I had a chance to visit Meta, the owner of Facebook, recently. At discussion sessions they talked many times about Vietnam, together with Indonesia and India. Recently, I met a lot of Singaporean enterprises coming to Vietnam as they know that Vietnam has a good labor force in information technology (IT) and has competitive salaries. 

In Southeast Asia, Vietnam is mentioned with much admiration for its high continued growth and population scale. Foreign investors see great potential. We have good human resources, a good market and good position in the region.

It is now the time to develop the private sector in Vietnam quickly and sustainably. 

The important thing is maintaining the entrepreneurial spirit. Unlike their parents and grandparents, young people don’t want to work in the public sector. There is a brain drain from the public sector to the non-public sector.

Promoting entrepreneurship for youth, and creating an entrepreneurial environment is a necessity. The policies for starting a business need to be friendlier, safer and closer to international standards. The foundation for the development of enterprises and nurturing of an entrepreneurial spirit is ensuring a good and friendly business environment.

The top priority is reducing the percentage of business households, or the unofficial part of the private sector, which is now too high, 30 percent of gross domestic product (GDP). 

The economic sector still has non-public activities in the ‘grey zone’.

To some extent, the ‘grey zone’ benefits them, helps them avoid attention from local state agencies. However, in the long term, only official business activities can bring high efficiency. 

If businesses hide themselves in the unofficial ‘grey zone’, they will lose the opportunities to grow, and the state fails to collect tax.

Moreover, when trying to maintain unofficial businesses, they may easily become compromised and ignore good governance rules in operating their business.

PCI (provincial competitiveness index) surveys found that unofficial costs still exist in some essential procedural fields, such as joining markets and access to business premises.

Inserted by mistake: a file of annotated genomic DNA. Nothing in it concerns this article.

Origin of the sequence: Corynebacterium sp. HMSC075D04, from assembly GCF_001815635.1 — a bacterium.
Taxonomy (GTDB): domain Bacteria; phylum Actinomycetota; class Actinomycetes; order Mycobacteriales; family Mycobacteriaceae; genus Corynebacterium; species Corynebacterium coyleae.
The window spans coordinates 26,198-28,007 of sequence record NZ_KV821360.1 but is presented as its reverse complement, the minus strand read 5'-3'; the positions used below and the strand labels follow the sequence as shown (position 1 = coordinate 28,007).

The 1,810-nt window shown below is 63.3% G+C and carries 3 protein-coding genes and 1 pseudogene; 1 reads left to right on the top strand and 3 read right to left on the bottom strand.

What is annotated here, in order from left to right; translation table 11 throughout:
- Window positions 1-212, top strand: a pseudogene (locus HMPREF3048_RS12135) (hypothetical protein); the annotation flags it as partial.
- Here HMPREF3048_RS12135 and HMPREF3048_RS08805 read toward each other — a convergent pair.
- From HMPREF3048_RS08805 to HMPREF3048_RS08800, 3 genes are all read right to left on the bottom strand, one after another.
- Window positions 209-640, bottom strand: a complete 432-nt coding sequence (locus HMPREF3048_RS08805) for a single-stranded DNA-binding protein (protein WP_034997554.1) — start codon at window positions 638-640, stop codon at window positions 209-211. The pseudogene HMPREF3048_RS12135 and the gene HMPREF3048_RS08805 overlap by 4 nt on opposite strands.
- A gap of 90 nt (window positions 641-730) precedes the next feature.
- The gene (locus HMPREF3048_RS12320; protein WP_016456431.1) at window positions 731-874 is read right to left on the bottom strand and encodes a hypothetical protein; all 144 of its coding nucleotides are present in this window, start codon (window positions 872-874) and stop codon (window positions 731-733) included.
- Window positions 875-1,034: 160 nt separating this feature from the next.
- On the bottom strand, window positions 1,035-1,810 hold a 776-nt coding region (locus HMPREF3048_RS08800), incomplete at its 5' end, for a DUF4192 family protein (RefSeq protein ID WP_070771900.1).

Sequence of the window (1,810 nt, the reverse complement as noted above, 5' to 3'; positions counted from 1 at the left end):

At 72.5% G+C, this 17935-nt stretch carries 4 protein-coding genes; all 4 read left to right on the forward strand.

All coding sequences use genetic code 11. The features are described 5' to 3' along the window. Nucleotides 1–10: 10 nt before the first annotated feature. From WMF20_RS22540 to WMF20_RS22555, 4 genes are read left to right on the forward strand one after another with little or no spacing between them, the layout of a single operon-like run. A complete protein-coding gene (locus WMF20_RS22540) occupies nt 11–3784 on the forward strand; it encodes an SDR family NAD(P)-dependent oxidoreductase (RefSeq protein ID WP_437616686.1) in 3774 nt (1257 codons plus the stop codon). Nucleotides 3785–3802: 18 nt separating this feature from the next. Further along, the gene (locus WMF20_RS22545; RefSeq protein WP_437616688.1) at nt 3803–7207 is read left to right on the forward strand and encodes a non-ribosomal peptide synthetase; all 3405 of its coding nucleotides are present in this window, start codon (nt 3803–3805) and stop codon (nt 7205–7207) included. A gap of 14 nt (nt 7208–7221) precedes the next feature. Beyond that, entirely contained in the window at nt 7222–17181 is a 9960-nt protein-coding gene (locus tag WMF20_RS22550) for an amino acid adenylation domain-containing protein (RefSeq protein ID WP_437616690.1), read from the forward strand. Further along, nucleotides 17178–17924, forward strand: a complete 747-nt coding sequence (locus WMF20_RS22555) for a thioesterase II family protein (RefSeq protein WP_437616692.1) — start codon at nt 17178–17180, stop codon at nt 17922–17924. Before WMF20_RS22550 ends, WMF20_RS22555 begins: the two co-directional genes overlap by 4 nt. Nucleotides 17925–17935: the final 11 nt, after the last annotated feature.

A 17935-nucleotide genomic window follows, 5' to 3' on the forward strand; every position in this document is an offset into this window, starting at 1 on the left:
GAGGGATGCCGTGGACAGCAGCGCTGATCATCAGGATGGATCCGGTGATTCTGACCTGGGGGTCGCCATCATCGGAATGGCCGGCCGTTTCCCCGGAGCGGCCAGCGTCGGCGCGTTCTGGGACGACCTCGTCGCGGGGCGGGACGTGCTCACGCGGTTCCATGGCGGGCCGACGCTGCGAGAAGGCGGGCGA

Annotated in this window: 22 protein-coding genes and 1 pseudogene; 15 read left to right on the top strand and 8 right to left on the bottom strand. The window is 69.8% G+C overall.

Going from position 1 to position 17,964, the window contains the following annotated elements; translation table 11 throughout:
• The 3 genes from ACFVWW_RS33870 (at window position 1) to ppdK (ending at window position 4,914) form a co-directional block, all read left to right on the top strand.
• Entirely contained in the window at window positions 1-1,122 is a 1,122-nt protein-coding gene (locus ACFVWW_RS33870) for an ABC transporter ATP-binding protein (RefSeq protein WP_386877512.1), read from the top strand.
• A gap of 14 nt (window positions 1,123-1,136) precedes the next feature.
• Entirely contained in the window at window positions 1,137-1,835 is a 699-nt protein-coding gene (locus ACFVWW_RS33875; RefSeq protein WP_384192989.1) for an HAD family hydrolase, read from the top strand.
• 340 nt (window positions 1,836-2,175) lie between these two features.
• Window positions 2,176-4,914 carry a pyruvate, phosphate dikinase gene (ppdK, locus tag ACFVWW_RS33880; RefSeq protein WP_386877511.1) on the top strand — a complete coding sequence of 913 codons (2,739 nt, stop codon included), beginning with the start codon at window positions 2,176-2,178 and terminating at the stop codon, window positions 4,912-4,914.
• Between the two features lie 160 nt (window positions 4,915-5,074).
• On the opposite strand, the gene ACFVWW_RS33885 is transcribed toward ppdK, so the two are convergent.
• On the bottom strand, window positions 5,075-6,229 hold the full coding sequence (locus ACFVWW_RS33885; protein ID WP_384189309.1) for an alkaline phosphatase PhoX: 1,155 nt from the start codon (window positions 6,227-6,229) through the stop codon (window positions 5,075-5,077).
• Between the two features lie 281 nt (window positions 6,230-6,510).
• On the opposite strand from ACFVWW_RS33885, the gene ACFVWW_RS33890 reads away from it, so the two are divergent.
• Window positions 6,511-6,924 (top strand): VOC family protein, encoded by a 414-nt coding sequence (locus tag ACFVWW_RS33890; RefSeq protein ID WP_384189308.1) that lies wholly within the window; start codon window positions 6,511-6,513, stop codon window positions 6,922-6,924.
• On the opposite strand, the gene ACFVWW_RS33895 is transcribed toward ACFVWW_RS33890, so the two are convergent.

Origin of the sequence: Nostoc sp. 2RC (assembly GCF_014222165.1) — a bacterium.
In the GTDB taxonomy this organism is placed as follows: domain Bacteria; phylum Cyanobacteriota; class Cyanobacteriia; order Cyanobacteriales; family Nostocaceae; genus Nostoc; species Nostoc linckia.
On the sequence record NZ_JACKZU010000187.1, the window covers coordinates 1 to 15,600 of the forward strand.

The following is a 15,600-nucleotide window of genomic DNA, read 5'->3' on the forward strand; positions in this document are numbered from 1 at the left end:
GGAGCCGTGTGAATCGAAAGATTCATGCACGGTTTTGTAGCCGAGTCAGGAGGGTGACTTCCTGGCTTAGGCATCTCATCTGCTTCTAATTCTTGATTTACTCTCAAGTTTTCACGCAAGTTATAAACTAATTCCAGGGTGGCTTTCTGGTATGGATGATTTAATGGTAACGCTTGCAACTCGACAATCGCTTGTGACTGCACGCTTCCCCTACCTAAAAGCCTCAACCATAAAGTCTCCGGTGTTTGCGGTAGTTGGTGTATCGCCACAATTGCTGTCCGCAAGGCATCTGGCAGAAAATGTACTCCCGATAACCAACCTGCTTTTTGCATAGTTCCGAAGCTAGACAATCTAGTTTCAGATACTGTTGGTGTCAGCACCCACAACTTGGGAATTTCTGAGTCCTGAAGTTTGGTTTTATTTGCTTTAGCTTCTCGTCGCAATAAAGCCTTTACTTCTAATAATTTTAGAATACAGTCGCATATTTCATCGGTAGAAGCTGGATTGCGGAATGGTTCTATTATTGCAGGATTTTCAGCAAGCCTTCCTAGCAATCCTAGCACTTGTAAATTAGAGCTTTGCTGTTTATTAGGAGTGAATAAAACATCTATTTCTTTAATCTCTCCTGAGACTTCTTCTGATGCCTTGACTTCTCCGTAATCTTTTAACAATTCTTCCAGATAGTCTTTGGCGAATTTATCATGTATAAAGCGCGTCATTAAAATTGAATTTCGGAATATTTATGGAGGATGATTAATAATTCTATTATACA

The proportion of businesses paying unofficial fees are high for inspections of construction (67 percent) and conditional business licensing (61 percent). 

Enterprises also have to pay unofficial fees for market management, environmental inspection, fire prevention and fighting, and inspections of land.

Vietnam has had more than two decades to encourage private enterprises to join the market more conveniently, but still has not succeeded in improving governance quality.

Many enterprises still don’t have a good administrative system and some of them follow the family-run management mode, which means that a wrong decision by one person could be enough to put the whole enterprise at risk. The recently discovered cases show this flaw about family-run management.

Better management will help businesses develop more sustainably. Private enterprises need to develop and have a business culture to transfer to the next generations. Businesses are not just the assets of one generation.

I think that many businesses nowadays feel insecure about the stability and consistency of policies. Therefore, we have to resolutely protect enterprises with authentic business. Policies need to be designed and implemented consistently towards the direction of creating favorable conditions for businesses. Private enterprises need the State’s guarantee in many aspects to feel secure to run business, and create assets for the country.

Foreign investors consider Vietnam as the attractive destination for investment and doing business. For entrepreneurs, they need a favorable environment to live and work, not to get rich and transfer assets to other places. Thus, good policies would protect authentic businesses from vacillation. 

Dau Anh Tuan